The President addressed this in his 2014 Presidential Memorandum: "Expanding America's Leadership in Wireless Innovation," when he wrote, “We must continue to make additional spectrum available as promptly as possible for the benefit of consumers and businesses. At the same time, we must ensure that Federal, State, local, tribal, and territorial governments are able to maintain mission critical capabilities that depend on spectrum today, as well as effectively and efficiently meet future requirements.”
In our personal lives, an inconsiderate neighbor may build monstrosities with little regard for how they may affect their neighbor’s property values or quality of life. A considerate neighbor will discuss his plans. In some neighborhoods, local covenants mandate concurrence between neighbors before new construction permits are issued. The same is true among spectrum users. In some circumstances, emerging technologies barge into the spectrum with little consideration of the impact on their spectrum neighbors. Fortunately, most members of the spectrum community work hard to be good neighbors. Depending on the situation, there are voluntary and mandatory forums where spectrum neighbors can get together to discuss their plans and avoid or minimize encroachment.
The newest challenge to spectrum encroachment, much like your neighbor’s second story blocking your satellite TV signal, is associated with non-spectrum related structures. These structures are not intended to transmit, and therefore are not required to be certified into the local electromagnetic environment. However, these structures may impact their spectrum neighbors. Just like your considerate neighbors didn’t intentionally block your TV signal, new construction is not designed to intentionally block radio frequencies. Had you known your neighbors were planning construction, you could have planned to move your satellite dish.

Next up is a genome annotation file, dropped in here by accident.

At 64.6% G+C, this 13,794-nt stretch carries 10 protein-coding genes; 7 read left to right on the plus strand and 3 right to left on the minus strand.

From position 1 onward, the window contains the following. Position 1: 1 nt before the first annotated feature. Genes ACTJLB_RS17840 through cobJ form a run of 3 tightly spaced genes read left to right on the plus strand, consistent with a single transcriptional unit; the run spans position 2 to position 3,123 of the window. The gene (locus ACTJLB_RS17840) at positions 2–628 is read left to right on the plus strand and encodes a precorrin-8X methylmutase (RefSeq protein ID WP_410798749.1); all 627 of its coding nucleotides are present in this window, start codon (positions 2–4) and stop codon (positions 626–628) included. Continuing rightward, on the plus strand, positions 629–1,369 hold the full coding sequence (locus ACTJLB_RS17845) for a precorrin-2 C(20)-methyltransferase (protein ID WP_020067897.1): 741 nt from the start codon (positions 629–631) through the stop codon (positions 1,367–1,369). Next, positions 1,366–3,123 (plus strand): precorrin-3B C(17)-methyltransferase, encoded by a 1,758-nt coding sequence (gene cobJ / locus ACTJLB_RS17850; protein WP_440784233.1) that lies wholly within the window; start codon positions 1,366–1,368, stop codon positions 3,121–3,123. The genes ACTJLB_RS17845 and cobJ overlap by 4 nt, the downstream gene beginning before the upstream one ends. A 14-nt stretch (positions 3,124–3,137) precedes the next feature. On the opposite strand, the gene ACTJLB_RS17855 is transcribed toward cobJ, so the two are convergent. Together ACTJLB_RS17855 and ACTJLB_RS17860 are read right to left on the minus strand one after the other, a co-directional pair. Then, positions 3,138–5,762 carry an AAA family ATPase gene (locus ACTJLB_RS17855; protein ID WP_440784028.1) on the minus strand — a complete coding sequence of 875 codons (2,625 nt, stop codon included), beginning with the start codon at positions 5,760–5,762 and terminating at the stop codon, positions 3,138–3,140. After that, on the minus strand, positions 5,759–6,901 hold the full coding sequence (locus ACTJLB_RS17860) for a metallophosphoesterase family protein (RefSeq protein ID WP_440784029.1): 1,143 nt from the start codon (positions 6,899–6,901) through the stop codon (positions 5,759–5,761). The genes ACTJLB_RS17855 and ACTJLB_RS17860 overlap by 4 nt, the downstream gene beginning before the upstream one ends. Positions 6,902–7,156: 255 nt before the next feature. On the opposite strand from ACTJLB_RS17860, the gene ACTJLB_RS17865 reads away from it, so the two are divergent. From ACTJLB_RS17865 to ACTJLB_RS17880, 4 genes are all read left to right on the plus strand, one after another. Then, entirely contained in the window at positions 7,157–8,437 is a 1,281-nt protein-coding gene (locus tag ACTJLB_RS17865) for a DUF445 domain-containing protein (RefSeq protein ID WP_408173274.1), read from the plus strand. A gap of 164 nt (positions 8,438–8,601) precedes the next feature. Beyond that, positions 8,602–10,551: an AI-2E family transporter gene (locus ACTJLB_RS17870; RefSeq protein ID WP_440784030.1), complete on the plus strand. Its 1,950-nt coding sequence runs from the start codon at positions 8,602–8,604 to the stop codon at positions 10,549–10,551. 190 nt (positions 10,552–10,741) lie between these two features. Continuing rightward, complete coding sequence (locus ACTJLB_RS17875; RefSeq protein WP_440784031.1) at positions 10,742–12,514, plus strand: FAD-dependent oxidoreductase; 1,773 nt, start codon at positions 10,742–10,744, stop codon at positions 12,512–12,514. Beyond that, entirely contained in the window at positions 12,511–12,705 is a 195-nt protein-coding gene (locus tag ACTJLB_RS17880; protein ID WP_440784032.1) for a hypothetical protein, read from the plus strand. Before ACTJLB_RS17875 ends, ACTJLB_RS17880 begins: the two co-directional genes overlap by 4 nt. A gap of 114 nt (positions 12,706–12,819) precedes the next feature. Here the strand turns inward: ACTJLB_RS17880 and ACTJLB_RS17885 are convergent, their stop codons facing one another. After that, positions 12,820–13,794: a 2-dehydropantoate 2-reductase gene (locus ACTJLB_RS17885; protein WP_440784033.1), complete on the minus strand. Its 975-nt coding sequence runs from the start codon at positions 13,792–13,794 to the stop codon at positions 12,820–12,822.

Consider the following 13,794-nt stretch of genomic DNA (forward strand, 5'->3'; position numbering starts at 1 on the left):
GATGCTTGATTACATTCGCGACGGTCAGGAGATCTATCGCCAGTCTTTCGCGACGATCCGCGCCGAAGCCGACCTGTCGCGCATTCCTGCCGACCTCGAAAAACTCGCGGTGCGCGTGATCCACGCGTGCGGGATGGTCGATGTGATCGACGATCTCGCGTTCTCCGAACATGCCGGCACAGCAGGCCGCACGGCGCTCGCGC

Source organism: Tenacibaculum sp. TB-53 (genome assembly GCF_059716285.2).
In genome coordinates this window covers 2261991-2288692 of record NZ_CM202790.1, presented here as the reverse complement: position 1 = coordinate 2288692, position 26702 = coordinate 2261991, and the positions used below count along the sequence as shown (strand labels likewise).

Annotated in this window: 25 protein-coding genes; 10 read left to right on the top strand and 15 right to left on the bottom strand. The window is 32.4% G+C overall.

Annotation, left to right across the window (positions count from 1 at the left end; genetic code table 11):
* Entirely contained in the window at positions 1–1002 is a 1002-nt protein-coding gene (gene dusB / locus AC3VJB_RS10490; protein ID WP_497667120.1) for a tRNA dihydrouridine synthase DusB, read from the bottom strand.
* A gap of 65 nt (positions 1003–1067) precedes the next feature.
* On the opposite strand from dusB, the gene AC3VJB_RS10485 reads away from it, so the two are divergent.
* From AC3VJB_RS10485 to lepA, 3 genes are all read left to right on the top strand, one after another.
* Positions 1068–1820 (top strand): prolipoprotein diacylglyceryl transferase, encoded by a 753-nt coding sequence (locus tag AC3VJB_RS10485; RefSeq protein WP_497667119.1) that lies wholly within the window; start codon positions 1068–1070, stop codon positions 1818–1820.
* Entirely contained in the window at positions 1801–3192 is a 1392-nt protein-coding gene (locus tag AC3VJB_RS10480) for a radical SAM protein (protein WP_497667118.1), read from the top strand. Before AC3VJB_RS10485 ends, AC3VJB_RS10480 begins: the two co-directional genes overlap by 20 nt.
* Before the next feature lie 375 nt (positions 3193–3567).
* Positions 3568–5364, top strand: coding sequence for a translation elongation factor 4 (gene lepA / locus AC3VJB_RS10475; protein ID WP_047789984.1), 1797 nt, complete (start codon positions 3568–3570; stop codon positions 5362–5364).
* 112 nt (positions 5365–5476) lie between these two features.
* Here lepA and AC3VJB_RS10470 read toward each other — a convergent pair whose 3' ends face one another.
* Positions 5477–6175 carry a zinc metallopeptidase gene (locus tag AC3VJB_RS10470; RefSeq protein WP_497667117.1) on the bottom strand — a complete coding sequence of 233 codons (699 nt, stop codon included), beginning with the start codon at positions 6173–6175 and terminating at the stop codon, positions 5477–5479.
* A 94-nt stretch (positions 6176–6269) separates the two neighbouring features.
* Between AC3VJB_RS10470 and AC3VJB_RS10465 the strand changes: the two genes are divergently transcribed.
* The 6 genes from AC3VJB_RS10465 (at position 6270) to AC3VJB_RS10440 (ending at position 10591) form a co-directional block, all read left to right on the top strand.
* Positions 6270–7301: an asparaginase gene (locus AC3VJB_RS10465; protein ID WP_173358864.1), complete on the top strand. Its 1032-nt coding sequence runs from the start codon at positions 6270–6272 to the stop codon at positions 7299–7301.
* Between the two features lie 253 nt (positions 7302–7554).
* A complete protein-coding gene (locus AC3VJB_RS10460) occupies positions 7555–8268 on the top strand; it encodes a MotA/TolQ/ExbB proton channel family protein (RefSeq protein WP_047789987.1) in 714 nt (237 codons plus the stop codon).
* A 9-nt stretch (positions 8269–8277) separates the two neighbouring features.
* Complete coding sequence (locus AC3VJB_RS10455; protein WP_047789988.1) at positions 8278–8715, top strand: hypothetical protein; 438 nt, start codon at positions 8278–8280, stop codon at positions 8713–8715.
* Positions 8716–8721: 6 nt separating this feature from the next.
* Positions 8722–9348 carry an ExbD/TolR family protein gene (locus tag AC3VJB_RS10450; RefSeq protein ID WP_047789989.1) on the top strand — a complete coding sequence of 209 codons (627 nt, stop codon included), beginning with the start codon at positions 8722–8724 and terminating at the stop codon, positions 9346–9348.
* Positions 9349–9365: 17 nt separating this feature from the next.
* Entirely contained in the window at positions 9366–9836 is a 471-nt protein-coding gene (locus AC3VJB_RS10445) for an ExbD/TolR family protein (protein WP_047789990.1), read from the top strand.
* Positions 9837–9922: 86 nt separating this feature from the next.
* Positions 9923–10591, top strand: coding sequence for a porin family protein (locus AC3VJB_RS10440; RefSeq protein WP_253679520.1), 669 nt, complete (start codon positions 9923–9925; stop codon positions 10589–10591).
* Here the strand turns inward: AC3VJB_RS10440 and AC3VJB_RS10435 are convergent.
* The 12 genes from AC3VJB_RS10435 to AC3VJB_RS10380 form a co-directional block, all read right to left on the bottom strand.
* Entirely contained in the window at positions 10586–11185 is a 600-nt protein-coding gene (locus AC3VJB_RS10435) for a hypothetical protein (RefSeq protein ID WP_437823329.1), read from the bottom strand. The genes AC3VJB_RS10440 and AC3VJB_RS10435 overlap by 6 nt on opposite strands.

In the case of a blocked view, very good neighbors might even alter their plans slightly to maintain neighborhood harmony. Recently, several forums have been developed among Navy and Marine Corps spectrum users and their local spectrum or non-spectrum neighbors to offer a venue for addressing encroachment issues. Most are voluntary, but a few, like the DoD Siting Clearinghouse, have been mandated by Congress.
As new wireless technologies continue to explode in popularity, the coming years will be a critical time to address spectrum encroachment issues. We must be vigilant in protecting Navy and Marine Corps systems from encroachment while simultaneously striving to be good neighbors and preserving our relationships with local communities and government agencies.
Tom Kidd Thomas P. Kidd III is the Lead for Strategic Spectrum Policy in the Department of the Navy.
Elizabeth Morin is the lead on Frequency Spectrum Encroachment issues for the Deputy Chief of Naval Operations, Fleet Readiness and Logistics.